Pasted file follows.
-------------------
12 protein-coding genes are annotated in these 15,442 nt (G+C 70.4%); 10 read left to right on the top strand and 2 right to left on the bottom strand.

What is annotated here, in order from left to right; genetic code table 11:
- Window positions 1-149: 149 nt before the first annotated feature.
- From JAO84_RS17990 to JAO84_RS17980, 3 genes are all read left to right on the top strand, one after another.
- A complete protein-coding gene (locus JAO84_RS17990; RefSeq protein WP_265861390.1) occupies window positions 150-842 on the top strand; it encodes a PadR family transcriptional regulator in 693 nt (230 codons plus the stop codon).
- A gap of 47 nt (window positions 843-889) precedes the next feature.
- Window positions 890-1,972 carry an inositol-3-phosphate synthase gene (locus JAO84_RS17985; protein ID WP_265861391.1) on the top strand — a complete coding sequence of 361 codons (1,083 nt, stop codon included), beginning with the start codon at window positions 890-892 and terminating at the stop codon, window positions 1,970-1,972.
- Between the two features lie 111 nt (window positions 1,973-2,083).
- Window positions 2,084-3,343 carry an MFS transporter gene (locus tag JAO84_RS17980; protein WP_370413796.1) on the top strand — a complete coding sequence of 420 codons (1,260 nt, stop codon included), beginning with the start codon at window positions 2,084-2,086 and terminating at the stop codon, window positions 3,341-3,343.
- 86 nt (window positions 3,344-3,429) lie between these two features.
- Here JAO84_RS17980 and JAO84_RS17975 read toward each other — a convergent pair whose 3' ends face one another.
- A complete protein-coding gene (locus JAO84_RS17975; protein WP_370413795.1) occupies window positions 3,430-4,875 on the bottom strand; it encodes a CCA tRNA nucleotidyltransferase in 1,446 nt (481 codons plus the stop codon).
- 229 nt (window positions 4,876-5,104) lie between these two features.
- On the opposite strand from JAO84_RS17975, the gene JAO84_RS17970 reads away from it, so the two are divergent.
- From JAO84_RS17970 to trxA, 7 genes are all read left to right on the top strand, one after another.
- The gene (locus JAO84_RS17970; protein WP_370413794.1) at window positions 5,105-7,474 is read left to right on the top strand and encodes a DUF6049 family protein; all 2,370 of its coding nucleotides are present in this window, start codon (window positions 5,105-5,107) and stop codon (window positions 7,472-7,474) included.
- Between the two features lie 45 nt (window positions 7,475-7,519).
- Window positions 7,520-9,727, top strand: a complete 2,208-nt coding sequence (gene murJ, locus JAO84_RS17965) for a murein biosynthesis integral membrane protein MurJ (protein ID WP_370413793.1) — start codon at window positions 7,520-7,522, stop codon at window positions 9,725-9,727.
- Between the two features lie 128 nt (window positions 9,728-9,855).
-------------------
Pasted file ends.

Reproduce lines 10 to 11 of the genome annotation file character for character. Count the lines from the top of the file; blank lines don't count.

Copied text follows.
- 86 nt (window positions 3,344-3,429) lie between these two features.
- Here JAO84_RS17980 and JAO84_RS17975 read toward each other — a convergent pair whose 3' ends face one another.